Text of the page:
Kingdom Animalia-Sponges BIOL 1030
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This 6 page Class Notes was uploaded by Crystal Boutwell on Thursday March 24, 2016. The Class Notes belongs to BIOL 1030 at Auburn University taught by Debbie Folkerts in Fall 2015. Since its upload, it has received 45 views. For similar materials see Organismal Biology in Biology at Auburn University.
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Date Created: 03/24/16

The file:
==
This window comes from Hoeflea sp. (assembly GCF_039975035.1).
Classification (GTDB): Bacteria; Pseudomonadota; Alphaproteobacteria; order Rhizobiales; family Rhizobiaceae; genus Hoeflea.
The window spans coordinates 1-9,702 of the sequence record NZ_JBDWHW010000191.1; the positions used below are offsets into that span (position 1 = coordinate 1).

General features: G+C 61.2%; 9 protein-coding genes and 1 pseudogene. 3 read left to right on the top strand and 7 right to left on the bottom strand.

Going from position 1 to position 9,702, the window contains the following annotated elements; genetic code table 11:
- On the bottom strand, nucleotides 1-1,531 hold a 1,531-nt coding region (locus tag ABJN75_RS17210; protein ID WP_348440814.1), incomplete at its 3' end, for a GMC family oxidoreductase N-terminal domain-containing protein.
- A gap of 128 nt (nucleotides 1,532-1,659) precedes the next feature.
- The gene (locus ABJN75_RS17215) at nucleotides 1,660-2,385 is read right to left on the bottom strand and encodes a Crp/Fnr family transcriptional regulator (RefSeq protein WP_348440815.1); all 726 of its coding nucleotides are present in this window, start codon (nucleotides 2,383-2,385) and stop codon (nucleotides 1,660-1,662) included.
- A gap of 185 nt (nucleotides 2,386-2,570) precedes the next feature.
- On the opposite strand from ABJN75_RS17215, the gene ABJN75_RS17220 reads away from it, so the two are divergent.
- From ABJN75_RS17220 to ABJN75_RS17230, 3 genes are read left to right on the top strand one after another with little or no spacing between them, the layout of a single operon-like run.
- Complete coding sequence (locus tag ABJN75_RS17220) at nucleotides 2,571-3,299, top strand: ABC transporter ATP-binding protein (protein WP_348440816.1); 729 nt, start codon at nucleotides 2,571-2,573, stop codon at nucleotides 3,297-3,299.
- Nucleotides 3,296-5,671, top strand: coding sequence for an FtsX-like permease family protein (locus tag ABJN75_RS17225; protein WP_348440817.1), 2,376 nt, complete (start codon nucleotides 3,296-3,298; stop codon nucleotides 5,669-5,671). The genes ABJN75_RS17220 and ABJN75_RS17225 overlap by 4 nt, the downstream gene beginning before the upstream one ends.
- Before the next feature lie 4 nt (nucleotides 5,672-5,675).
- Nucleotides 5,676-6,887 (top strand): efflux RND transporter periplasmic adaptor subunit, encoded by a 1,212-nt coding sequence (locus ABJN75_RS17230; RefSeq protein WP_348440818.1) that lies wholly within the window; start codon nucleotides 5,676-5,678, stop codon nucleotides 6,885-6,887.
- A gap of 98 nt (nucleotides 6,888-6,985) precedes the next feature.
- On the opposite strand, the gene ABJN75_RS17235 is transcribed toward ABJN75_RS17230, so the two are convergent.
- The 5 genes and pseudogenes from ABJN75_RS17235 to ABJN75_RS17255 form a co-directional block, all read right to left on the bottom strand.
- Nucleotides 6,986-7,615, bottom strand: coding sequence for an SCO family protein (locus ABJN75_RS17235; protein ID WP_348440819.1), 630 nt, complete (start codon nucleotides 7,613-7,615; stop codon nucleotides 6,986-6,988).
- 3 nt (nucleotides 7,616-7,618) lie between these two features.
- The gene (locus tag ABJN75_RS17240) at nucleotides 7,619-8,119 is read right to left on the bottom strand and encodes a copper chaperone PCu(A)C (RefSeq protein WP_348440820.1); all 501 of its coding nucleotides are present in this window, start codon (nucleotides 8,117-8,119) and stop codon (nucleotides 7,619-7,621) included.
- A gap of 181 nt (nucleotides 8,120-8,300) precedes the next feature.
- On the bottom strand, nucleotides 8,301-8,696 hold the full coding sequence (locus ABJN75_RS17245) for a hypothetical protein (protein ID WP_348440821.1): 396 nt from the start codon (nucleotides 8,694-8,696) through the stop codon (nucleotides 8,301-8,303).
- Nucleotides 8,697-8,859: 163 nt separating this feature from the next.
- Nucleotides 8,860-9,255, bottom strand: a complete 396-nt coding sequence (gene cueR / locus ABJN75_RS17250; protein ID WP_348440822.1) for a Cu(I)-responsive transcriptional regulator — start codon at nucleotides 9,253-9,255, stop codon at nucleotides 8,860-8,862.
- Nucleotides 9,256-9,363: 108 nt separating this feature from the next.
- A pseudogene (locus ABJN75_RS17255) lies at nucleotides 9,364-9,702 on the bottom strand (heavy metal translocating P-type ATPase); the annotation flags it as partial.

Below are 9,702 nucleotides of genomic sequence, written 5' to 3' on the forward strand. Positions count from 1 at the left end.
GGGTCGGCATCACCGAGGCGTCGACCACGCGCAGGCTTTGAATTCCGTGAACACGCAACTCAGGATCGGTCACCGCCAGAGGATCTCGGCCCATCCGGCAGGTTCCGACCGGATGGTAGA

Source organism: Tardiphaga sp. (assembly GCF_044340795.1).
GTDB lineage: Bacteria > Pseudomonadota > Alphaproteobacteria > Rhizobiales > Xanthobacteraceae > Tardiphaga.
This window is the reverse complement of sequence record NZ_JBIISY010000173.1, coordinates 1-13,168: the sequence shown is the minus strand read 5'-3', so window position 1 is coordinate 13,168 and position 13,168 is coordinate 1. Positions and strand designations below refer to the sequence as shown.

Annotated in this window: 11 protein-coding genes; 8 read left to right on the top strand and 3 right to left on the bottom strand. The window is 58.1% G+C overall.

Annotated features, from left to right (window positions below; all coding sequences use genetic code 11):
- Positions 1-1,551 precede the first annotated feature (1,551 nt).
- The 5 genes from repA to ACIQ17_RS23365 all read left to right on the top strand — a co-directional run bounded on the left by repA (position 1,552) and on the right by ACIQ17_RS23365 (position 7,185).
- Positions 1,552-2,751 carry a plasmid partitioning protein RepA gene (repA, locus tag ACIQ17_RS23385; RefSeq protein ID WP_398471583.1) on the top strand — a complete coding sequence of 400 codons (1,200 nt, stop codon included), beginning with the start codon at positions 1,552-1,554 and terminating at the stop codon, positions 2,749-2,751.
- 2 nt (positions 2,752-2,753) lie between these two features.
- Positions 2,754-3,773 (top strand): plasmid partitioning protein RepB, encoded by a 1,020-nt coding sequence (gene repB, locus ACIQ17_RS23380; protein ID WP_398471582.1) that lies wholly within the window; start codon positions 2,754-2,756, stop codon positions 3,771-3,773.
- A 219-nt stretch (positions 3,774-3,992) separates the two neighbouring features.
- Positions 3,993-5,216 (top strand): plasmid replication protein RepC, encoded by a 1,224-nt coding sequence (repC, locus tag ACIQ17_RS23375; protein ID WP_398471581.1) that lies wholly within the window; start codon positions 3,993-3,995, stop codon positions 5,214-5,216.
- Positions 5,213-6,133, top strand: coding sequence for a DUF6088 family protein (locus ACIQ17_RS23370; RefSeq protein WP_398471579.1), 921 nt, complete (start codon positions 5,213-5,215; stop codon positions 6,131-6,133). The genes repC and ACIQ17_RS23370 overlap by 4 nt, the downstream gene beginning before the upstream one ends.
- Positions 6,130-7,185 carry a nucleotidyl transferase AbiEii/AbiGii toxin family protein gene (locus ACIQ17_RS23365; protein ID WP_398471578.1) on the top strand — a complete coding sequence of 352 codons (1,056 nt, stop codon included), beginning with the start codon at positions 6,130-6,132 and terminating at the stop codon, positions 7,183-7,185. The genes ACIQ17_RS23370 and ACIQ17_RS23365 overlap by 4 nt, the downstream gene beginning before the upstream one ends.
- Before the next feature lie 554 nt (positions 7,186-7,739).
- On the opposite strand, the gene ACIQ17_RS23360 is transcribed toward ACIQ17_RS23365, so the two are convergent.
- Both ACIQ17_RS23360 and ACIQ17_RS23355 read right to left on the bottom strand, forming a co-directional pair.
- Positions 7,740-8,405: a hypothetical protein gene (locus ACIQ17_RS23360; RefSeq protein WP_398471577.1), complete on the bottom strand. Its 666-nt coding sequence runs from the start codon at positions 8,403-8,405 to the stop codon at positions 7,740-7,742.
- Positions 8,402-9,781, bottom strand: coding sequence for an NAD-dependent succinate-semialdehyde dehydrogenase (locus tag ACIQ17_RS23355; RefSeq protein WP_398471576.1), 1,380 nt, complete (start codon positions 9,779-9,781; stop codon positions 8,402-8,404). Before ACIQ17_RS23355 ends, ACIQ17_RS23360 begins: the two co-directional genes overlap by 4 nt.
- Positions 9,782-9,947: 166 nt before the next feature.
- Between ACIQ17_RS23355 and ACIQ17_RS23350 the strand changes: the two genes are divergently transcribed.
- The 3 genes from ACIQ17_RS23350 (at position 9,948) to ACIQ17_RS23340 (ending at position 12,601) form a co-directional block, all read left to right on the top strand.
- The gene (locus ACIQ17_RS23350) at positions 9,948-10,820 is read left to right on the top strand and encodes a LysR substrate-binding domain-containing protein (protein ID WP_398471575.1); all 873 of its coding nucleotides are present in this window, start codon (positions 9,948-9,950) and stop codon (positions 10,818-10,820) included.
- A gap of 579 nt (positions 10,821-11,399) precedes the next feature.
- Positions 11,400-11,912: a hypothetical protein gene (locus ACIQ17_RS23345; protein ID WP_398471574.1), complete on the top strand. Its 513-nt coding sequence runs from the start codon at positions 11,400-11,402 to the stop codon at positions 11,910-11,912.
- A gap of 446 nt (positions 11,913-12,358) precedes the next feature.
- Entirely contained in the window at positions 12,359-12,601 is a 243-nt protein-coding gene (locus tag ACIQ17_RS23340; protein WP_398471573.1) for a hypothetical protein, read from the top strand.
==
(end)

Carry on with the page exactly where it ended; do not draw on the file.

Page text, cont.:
K INGDOM A NIMALIA C OMMON C HARACTERISTICS -No cell walls -Oviparous (egg bearing) or ovoviviparous (the egg hatches in the womb) or viviparous (live bearing) -heterotrophic by ingestion digestion egestion -multicellular -monophyletic -asexual/sexual reproduction – gametic meiosis -motility, locomotory structures, some sessile -diverse. E VOLUTIONARY T RENDS 1. Level of Organization a. Cellular: cells carry out work as individuals, each cell is divided a task. b. Tissue: cells work together in groups, each group is assigned a task. c. Organ: a combination of tissues that work together d. Organ system: a combination of organs that work together. 2. Symmetry a. Animals gained symmetry as locomotion developed b. Asymmetrical radial bilateral (cephalization: the development of a head) secondary radial symmetry 3. Body cavity a. Eucoelomate: has muscles on both sides of the body wall, complex, contains real organs b. Psuedocoelomate: has fluid or some other thing between the gut and the body wall, has sort of organs c. Acoelomate: without a body cavity. 4. Embryological development a. Zygote MITOSIS IN PATTERNS 2 celled 4 celled morula (wall of cells) blastula stage gastrula stage (with development of a blastocoel and blastopore Process of blastopore pushing in (gastolation) diploblastic organism (2 germ layers, ectoderm and endoderm). Note: some animals development may stop here. However others continue. more gastrulation triploblastic (with ectoderm, mesoderm, and endoderm) (have a simple gut) SECOND OPENING FORMS HERE; complete gut b. If the mouth forms from the first opening (pushing in of blastopore), the animal is referred to as a Protostome c. If the anus forms from the first opening, the animal is referred to as a deuterostome. This is where we fit. d. 5. Segmentation = metamerism a. Tagmosis: body segments have slowly become fused to form a body region b. Comes in different levels 6. Other a. Feeding structures like in the lophophores b. Larval stages like in the trochophore K INGDOM A NIMALIA = M ETAZOA (A S OPPOSED TO P ROTOZOA ) A. Parazoa-sponges: lack tissues and symmetry. 1 Phylum B. Eumetazoa: animals with true tissues. SuperPhylum a. Radiata-radial symmetry b. Bilateria-bilateral symmetry i. Protostoma-the blastopore developed into a mouth. 1. Lophotrochozoa: have feeding structures 2. Ecdysozoa: molting animals ii.Dueterostomia (including the Phylum Chordata) 1. Includes us 2. Includes those that have returned radial B ASAL M ETAZOA -A CURRENT CONTROVERSY Who are the Metazoa closest to the base of the tree? Phylum Porifera or Phylum Cnetophera? B EGINNING OF THE SURVEY I. Phylum Porifera II. Subphylum Parazoa i. Sponges ii. Cellular level of organization iii. Lack of symmetry iv. Sessile adults b. Structure: Matrix (like the dough of chocolate chip cookies) i. Mesophyll (with cells and skeleton embedded) c. Cell Types 1. ( not labelled balloon shaped in diagram)Choanocytes-sisters to choanoflagellates a. Filter feed b. Water flow: benefits respiratory gas, gamete flow, egestion c. Collar cells 2. Archaeocytes (labelled 3) a. Secrete mesophyll and skeleton b. psuedopods 3. Porocyte (unique to sponges) (labelled 4) a. Holes in sponges b. Individual cells in the shape of tubes with holes c. Water enters from outside inside 4. Pinacocytes (labelled 6 and 5) a. Flat, cover surface, protect mesopyle b. Line and support canals c. NOTE: label 2 is mesohyle and label 1 is spicules d. d. Skeleton i. Organic fibers: 1. Collagen 2. Spongin ii. Inorganic spicules 1. Calcareous (CaCO3) 2. Siliceous (SiO2) like glass e. 3 Body types i. Ascon (Asconoid) 1. Simple 2. Thin body wall 3. Limited number of choanocyte 4. Limited in size to be pretty small 5. Single osculum (where water gets out) 6. Porocytes form ostia (where water gets in) 7. ii. Sycon (syconoid) 1. Single osculum 2. More choanocytes 3. Choanocytes line flagellated chambers 4. Ostia lead to incurrent canals 5. Prosopyle: the function of a porocyte leading from an incurrent canal to a flagellated chamber. iii. Leucon (Leuconoid) 1. Multiple oscula 2. No spongocoel (atrium) 3. Incurrent and excurrent canals 4. Prosopyles and Apapyles (a porocyte leading away from an incurrent canal) 5. f. Aquiferous system: tracing water flow through structures. g. 3 Classes: i. Calcarea 1. Ascon, sycon, leucon 2. Calcareous spicules 3. Marine 4. Small ii. Hexactinellida-glass spicules 1. Hexactine-6 rayed spicules 2. Siliceous 3. Deep marine 4. Syncytium 5. Fused spicules 6. a. Spongicola: little shrimp that live in the sponge. iii. Demospongiae 1. All the rest of the sponges are here; 80% of the diversity 2. Leucon body type 3. Marine and fresh water 4. Siliceous spicules and or sponging 5. Variety of shapes 6. Baths sponges a. Sponging only 7. Boring sponge- Cliona celate a. Archaeocytes (able or producing acid and edging their way into calc. shells) b. Bioerosion 8. Fresh water sponges a. Gemmules: produced by FW sponges; function: dormancy and dispersal. i. Birotulate ii. Amoeboid archeocytes are the only cells in there that will emerge from the ostule in the water. 1. Archeocytes are totipotent: can specialize into other cells, can produce all of the other types of cells. 9. Hard Sponges: a. Hard, calcareous, basal skeleton b. Sclerospongiae (usually combined with Demospongiae)
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